The world is an exciting new adventure for new moms, but many want to find the meeting place between their old selves and their new identities. While each woman is unique and her body has responded to the complex changes that pregnancy brings, there are some things that women can do to shrink the gap between the “old” and “new” versions of themselves, and, in the process, bring out the best of both!
Tough Love or Facing the Music
Gaining weight, not just that associated with the baby themselves, is natural. And among women the amount gained, as well as that gained in subsequent pregnancies, varies. Pregnancy experts say 25 to 30 pounds is pretty average for moms-to-be.
Getting back your body may be the goal, but women are advised to ditch hard-and-fast expectations about how much they’ll lose and how fast, as each woman is different and the factors that affect weight gain or loss are likewise complex.
he most important part of your post-baby-body plan is patience – and lots of it. Building on a steady fitness plan, it can take 10 months to one year to shed baby weight gained, but if you stick with it, and make the process as stress-free as possible, it is possible to do.
Easy does it
Walking or postpartum workouts are good starts, since they stress low-impact on your body. It took nine months or more to put the weight on, but doesn’t hold that as a yardstick for how long it will take to shed the weight. Having a baby brings with it additional hormonal and other changes that affect how your body responds to exercise, stress, and certain diets, so easy does it. Experts say that a few weeks after baby comes is a good time to resume your prior exercise regimen, in general.
It’s up to you
Time is on your side, since no one can bat an eye about those lovely baby handles you put on in the name of love – including you. It takes time to get back to where you were, because your body needs to heal. Six weeks is the recommended amount of time to wait to get back into your full exercise routines, longer if you had a C-section.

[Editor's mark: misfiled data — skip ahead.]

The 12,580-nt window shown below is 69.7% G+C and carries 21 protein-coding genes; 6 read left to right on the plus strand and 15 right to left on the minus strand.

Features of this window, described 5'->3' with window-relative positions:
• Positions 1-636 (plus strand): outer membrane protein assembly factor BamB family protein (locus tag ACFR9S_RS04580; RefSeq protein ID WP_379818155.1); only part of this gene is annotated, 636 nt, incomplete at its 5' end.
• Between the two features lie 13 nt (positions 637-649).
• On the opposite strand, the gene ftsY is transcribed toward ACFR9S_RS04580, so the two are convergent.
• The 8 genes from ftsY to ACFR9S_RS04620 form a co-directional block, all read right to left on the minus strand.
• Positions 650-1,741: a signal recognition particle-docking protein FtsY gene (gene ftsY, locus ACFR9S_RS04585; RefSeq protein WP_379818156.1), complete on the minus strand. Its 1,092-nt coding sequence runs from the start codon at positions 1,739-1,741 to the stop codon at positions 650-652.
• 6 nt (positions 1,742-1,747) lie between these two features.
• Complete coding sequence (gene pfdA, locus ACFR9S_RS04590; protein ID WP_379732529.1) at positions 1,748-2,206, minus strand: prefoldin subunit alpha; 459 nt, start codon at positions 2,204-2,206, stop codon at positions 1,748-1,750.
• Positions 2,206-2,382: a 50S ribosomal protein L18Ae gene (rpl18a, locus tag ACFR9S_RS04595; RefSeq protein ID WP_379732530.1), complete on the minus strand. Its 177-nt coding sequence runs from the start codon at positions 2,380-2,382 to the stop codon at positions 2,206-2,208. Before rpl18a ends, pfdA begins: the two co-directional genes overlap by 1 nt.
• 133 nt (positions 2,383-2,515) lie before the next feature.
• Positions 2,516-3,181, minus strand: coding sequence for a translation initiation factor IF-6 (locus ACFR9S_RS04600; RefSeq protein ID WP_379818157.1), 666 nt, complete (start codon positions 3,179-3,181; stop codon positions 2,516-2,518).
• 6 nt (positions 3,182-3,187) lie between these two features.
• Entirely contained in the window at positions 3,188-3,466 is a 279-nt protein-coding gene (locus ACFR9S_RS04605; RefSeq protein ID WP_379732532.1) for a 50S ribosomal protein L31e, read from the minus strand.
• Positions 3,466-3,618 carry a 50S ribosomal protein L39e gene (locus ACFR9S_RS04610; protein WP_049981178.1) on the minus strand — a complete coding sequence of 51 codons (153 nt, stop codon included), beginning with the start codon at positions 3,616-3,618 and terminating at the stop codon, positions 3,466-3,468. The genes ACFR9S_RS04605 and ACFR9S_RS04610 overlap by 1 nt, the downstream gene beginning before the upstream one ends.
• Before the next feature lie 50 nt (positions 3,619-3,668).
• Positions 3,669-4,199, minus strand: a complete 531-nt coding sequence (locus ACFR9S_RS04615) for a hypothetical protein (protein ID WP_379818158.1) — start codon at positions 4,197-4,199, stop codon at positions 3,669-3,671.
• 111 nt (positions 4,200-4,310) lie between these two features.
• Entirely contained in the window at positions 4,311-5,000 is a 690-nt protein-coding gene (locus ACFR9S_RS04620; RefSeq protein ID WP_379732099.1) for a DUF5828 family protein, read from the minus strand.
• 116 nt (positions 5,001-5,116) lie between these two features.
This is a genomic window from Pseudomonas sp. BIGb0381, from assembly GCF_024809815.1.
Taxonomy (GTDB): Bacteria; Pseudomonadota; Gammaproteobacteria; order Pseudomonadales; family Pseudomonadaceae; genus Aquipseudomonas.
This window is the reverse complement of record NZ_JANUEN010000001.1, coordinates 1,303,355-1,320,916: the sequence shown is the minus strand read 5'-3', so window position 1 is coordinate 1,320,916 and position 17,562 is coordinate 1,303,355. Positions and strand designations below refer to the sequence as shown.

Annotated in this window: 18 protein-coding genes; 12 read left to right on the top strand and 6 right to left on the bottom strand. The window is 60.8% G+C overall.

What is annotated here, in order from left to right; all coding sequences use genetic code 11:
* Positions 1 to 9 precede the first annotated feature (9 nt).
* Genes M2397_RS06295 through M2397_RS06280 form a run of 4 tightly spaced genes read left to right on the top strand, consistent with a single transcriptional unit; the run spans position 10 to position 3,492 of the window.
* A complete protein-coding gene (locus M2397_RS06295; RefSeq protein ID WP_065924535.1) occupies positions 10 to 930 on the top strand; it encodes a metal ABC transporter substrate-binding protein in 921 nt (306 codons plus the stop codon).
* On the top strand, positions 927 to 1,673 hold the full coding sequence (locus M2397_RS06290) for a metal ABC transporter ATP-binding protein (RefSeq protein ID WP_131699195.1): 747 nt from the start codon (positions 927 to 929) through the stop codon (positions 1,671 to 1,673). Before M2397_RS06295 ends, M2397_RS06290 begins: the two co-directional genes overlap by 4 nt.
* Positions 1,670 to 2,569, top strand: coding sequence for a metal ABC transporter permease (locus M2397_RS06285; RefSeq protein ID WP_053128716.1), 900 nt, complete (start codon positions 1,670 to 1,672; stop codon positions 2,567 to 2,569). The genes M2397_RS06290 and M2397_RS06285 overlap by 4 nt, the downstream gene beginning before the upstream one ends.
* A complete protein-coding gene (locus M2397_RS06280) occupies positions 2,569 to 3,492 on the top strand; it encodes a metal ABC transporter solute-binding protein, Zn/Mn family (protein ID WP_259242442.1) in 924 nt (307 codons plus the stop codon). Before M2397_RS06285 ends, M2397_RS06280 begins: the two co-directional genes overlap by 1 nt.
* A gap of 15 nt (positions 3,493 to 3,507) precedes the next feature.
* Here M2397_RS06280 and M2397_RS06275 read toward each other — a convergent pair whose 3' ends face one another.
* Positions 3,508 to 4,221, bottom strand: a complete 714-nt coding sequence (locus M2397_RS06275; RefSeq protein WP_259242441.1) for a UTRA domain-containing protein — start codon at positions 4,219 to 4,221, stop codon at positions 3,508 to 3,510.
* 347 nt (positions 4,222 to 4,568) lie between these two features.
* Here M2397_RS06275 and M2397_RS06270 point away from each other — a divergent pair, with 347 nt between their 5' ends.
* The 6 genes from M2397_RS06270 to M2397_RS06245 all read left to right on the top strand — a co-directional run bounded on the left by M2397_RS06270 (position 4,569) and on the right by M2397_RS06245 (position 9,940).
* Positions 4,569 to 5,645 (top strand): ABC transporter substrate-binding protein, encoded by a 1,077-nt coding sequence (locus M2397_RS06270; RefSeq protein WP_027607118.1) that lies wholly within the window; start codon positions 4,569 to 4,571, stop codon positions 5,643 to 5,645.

Also, experts advise getting the “green light” from your doctor before ramping up the exercise routine. Also, check for persistent sleep deprivation and exhaustion, both of which have been linked with sluggish metabolisms and retarded weight loss.
Work with your new workout window
Now that your mom, you’re living for two, which means less time for everything, including exercise. One way to support your pre-baby body campaign is by wearing a postpartum belly wrap.
These can be worn before birth and after and have been shown to help the abdominal muscles re-knit after childbirth. As for exercise, don’t set unrealistic expectations about time commitments, but rather work with the time you have. If you only 10 – 15 minutes to exercise for a while, use them, don’t write them off because you used to work-out for 30 minutes and don’t think it’s worth it.
As one study found, walking is just as beneficial as running, so if all you’ve got is time and energy for is a 15 minute walk – walk it out! The benefits of any exercise are cumulative, and eventually, you’ll reap the rewards of making a consistent habit of doing what you can, when you can.
The benefits of breastfeeding
According to The American Journal of Clinical Nutrition, the natural act of breastfeeding can eliminate weight retention. (Nursing burns an extra 600 to 800 calories a day – wow!)
No more milkshakes (at least, not three times a week)!
The cravings of having a baby create some bad eating habits that are likely still with moms after baby’s debut. But, if you want to shed the extra weight, your diet has to get back to basics: whole grains, fresh fruits and vegetables, lean protein, and low-fat dairy products.
- Tracy Brown, “Bye Bye, Baby Weight,” Pregnancy & Newborn, http://www.pnmag.com/motherhood/bye-bye-baby-weight-2/.
- Charlene Williams, “Belly Wraps,” The Band Specialist, http://www.thebandspecialist.com/.
About the author:
Vivian Dubois is a mother of twins girls and enjoys working out, spending time with her family and cooking. To know more about the author, connect with her on Google+.